“Then when they tried to register Jiffle, they found that there was some company somewhere in Europe using that term and locked in that name for some completely different purpose, so they stuck on the name now because everything is based on time and immediacy. So they created Jifflenow. Our goal in the long run is to have… Jifflenow means meet now, essentially. That’s our mission in life”.

meeting automation for eventsMeeting Automation – What Is It, After All?

A Little Bit Of Context

“If you take a large enterprise, and in that case, events is one of many things, but it’s one of the biggest investments. Similar to events, there are such things called briefing centers, executive briefing centers in corporate offices where they entertain customers for a whole day, sometimes even more than a day. Then in other areas are strategic meetings where executives, when they travel, they meet customers”, explains Ravi. “When you look at what happens at an event, there’s a lot of automation in registration or mobile apps or session attendance, but when it comes to people, your customers, let’s say your top 500 customers who happen to be at a big show, you need to meet them, now it’s all manual. Everything has a workflow”.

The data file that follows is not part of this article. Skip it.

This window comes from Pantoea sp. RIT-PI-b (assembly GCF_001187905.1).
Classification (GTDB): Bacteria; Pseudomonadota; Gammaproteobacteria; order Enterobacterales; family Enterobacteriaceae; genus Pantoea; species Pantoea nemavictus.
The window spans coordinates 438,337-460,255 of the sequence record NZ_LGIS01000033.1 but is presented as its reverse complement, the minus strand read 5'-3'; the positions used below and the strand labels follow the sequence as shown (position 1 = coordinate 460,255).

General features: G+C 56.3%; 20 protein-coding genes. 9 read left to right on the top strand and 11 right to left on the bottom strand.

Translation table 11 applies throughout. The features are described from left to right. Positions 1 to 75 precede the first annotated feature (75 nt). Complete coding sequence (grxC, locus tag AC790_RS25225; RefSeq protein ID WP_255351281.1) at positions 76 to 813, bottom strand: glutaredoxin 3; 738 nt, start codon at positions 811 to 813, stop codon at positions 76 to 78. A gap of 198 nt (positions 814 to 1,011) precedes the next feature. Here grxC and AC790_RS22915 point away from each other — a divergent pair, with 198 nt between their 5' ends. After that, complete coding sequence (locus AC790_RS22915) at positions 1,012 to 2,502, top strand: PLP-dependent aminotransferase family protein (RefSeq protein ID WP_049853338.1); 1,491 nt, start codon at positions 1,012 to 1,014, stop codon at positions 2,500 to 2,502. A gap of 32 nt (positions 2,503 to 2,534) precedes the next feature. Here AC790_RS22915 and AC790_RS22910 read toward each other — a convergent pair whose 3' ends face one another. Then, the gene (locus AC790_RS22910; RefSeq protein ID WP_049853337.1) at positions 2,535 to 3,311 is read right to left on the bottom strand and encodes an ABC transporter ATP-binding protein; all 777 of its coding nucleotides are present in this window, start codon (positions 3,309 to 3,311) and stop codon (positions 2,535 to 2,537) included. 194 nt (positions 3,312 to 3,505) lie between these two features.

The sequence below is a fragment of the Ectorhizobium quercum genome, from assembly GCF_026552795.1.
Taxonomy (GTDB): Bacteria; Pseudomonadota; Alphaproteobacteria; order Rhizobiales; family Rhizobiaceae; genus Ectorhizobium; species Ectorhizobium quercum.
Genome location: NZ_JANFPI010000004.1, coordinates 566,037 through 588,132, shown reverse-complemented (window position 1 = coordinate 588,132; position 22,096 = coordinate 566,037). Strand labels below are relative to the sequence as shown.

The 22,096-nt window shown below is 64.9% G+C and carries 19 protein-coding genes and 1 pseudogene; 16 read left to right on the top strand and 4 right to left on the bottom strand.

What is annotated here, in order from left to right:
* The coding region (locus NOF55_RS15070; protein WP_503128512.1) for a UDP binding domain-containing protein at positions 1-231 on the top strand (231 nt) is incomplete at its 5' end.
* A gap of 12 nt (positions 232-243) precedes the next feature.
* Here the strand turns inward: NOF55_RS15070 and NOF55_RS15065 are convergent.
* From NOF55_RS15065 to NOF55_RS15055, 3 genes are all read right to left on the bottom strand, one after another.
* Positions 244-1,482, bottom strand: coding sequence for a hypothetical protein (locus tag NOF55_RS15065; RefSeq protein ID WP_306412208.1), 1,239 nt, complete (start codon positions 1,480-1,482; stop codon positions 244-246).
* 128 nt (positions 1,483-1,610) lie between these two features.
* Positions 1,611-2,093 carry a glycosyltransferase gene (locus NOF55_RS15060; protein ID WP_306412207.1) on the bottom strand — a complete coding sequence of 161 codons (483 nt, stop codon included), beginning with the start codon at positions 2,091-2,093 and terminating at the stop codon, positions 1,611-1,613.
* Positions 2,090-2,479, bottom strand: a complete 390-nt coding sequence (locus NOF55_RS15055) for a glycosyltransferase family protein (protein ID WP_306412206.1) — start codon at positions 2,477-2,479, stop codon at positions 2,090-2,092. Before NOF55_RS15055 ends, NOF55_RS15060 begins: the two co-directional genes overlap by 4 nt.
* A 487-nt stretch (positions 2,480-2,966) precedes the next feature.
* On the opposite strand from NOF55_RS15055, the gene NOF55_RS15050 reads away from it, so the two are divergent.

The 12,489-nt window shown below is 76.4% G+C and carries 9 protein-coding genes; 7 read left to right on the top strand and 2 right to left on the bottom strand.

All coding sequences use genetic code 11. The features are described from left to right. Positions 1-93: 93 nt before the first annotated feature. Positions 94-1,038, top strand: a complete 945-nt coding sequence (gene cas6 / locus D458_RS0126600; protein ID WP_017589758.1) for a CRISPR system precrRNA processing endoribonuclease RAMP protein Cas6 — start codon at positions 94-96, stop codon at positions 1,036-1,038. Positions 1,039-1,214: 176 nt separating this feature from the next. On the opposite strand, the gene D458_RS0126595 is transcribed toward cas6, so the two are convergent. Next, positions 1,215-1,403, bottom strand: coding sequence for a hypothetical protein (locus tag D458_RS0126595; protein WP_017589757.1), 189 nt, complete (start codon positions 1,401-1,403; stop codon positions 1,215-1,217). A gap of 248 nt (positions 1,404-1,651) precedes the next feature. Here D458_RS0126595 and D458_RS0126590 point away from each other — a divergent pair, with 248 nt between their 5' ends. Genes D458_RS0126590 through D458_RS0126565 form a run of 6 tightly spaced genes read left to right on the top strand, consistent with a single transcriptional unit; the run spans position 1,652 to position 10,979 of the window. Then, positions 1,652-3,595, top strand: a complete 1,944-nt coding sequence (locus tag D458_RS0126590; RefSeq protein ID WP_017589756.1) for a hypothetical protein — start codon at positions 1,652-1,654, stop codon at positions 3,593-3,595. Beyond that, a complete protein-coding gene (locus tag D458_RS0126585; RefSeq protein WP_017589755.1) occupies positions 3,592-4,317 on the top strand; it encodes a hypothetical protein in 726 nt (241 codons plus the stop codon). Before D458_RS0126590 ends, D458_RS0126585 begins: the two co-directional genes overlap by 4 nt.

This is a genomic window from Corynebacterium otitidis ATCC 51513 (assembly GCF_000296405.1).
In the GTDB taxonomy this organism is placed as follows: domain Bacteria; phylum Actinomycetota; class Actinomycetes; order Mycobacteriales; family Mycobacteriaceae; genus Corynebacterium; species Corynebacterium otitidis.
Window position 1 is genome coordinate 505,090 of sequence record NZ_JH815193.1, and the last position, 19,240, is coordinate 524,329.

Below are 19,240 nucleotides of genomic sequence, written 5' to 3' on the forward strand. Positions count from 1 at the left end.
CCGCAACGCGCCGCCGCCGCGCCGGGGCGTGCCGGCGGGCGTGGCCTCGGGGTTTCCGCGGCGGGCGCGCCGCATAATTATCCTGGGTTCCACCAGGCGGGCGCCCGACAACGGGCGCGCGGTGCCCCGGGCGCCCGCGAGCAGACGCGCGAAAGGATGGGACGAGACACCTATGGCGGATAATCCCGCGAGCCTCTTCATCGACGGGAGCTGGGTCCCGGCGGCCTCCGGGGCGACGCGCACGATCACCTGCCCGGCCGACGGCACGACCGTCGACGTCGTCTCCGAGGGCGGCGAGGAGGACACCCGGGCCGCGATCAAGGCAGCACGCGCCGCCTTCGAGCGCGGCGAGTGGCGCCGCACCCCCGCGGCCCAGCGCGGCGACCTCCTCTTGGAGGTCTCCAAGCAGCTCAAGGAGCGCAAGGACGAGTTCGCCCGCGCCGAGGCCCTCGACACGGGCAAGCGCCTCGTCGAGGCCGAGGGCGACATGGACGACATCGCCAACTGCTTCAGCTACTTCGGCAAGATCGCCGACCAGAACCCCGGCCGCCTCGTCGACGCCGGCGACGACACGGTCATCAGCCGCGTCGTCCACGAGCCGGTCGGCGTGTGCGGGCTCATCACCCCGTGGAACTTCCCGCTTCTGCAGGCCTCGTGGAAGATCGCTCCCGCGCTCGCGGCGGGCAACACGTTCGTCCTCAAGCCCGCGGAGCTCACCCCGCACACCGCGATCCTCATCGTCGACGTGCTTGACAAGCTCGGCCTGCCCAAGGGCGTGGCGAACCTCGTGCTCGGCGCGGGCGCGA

The Word Of The Day Is ‘Complex’

“The next component I want to explain is the idea of how complex it is to set up 500 meetings with a handful of people. There’s all this pre-meeting scheduling, planning, agenda creation, logistics, where to meet, how to meet. By the way, it’s not just in a meeting room; it could be at a demo station, it could be at a hotel nearby, it could be dinner even. It could be all kinds of meetings. That has to be planned for 500 meetings in most cases”.

“Now, this is very complex, and if it’s not one event… Most companies do a handful of major events. This becomes a very major task. The entire workflow and the idea of meetings in multiple places within the company, that’s where the birth of this concept of meeting automation platform came”.

Jifflewow To The Rescue!

Ravi explains to us how Jifflewow turns all of this complexity into something seamless: “Jifflenow has three different products. The main product is Jifflenow for Event Meetings. The second one is Jifflenow for Briefing Centers, and then Jifflenow for Executive and Export Engagements”.